Base metal chocolate pots, such as copper and brass, were in use in North America beginning in the 17th century through to the 21st century. This copper pot has a unique shape and handle not typical of the majority of chocolate pots. Typically the handle would be placed at a 90 degree angle to the beak or spout and a lid would be fitted into the top with a hole in the center for the chocolate mill to protrude from for mixing. This pot is very basic in its design with no foot and a simple handle placed directly opposite a small beak for pouring.
Chocolate had been known and loved by Native Americans in Central and South America for thousands of years prior to the arrival of the first Spanish explorers in the late 1400s and early 1500s. Cacao beans were so highly prized by Mayans and Aztecs that they were used as currency in many areas of the Americas. When first taken back to Europe by the Spanish, the chocolate drink continued to be produced exclusively for the enjoyment of royalty or the extremely wealthy. As the cacao bean gradually made its presence known throughout Europe, it still remained trapped in this exclusive section of society well into the 19th century.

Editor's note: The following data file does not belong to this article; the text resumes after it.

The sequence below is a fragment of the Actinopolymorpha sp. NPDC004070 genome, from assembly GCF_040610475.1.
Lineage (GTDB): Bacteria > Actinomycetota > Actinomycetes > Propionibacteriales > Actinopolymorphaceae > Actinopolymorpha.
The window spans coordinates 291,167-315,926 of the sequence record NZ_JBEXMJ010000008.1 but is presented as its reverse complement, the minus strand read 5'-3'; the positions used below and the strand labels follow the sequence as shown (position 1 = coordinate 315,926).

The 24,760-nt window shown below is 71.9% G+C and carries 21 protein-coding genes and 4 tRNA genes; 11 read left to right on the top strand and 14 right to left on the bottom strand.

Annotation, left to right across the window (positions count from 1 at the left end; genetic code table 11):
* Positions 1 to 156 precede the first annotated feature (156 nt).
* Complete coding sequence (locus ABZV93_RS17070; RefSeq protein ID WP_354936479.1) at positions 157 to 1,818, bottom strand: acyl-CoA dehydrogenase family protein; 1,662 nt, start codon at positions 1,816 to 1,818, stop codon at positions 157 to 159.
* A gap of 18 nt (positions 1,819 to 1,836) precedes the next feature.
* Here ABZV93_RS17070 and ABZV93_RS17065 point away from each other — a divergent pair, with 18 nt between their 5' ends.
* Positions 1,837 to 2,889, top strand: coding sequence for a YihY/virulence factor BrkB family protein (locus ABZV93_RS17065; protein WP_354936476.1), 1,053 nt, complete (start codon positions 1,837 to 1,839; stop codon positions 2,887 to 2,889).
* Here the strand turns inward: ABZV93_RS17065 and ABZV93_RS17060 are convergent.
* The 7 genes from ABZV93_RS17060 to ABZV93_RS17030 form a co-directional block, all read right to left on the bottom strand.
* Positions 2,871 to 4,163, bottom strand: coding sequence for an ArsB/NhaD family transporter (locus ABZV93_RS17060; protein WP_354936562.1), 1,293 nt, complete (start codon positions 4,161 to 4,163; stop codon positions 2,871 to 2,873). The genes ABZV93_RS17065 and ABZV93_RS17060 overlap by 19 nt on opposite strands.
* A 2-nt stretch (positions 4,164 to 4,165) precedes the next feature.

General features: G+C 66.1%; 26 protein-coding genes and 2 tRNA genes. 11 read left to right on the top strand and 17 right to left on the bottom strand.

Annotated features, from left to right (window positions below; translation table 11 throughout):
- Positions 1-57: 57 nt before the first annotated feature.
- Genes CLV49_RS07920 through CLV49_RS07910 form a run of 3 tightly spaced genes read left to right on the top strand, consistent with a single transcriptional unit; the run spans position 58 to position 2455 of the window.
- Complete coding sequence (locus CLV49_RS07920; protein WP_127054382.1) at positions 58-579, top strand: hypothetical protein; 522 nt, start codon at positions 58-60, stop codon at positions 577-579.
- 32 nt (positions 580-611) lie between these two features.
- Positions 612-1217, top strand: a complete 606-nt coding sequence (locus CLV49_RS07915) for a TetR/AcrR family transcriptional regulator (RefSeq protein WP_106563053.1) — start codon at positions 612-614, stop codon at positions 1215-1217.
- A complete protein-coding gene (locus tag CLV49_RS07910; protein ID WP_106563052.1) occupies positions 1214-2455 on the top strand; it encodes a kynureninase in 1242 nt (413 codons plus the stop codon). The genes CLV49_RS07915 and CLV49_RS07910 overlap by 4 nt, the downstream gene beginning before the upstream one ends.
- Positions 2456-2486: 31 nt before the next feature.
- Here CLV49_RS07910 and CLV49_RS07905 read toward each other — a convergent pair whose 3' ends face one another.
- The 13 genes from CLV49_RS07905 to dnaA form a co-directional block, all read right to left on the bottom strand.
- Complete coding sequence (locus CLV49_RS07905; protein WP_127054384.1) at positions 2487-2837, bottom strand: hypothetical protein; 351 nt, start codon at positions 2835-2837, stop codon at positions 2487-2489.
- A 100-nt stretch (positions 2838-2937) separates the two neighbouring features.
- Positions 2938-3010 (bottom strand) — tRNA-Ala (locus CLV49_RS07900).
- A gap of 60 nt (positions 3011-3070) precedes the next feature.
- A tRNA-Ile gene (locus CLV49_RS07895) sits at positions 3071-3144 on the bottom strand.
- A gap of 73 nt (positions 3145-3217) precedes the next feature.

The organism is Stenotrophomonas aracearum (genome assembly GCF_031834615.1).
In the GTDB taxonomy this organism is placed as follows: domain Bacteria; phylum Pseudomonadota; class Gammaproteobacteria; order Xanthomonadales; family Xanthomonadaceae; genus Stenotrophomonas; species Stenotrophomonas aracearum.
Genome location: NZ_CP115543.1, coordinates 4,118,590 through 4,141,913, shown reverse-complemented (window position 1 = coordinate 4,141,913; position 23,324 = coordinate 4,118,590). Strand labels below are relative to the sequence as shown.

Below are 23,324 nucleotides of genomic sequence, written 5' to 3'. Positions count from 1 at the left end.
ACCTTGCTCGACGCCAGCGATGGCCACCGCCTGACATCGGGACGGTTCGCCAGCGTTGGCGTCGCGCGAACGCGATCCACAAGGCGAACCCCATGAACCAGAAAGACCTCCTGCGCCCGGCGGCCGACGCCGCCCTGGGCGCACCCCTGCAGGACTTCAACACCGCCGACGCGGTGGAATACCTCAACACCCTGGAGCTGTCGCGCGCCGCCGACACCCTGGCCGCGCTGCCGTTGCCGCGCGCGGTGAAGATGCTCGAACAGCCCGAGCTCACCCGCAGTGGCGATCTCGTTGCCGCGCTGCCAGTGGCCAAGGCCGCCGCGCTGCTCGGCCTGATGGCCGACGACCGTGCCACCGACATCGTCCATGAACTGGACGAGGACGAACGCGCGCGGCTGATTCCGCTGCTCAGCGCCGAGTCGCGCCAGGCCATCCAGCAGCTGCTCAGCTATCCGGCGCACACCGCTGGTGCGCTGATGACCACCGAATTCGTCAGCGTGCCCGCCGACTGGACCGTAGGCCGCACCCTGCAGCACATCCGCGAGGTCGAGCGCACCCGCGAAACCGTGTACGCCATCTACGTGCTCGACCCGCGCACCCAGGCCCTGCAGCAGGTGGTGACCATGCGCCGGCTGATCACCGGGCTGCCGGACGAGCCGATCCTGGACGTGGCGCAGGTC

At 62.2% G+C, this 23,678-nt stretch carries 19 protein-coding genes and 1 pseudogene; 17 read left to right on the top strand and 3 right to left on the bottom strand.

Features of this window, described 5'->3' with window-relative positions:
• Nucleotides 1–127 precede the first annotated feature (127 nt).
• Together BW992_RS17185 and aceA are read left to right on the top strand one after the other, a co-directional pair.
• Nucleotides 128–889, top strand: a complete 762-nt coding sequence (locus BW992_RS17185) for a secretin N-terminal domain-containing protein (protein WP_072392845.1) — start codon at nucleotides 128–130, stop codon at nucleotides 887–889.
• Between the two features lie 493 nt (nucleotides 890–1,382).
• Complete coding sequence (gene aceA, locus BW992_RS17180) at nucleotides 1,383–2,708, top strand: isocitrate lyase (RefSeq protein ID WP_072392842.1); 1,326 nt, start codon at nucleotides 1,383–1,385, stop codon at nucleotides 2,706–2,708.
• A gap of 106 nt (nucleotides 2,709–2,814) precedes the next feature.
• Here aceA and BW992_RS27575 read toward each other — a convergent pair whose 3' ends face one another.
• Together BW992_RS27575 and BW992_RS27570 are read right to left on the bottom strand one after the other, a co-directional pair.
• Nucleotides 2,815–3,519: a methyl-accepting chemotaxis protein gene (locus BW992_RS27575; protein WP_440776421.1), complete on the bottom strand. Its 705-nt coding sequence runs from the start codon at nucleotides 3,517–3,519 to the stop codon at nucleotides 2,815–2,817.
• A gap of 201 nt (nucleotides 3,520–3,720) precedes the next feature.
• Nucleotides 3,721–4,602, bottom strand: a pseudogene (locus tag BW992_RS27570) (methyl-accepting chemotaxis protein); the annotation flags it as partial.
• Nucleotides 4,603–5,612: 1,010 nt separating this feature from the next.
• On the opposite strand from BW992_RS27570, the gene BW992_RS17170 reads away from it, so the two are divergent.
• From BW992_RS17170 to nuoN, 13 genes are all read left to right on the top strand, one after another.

The chocolate trade to North America began more than 300 years ago, primarily centered in or near major port cities of the time, such as New York City, Boston, Philadelphia and Newport, RI. Due to lower transportation costs, chocolate was often less expensive in the Americas than in Europe and therefore had a broader consumer base. The Industrial Revolution radically changed chocolate production and helped propel it into the hearts and stomachs of the working class. Instead of being a labor intensive product, it became entirely machine made reducing costs even further in the late 19th and early 20th century. During this time, chocolate went from being something a person drank to being something to eat, finally becoming a treat for the masses.
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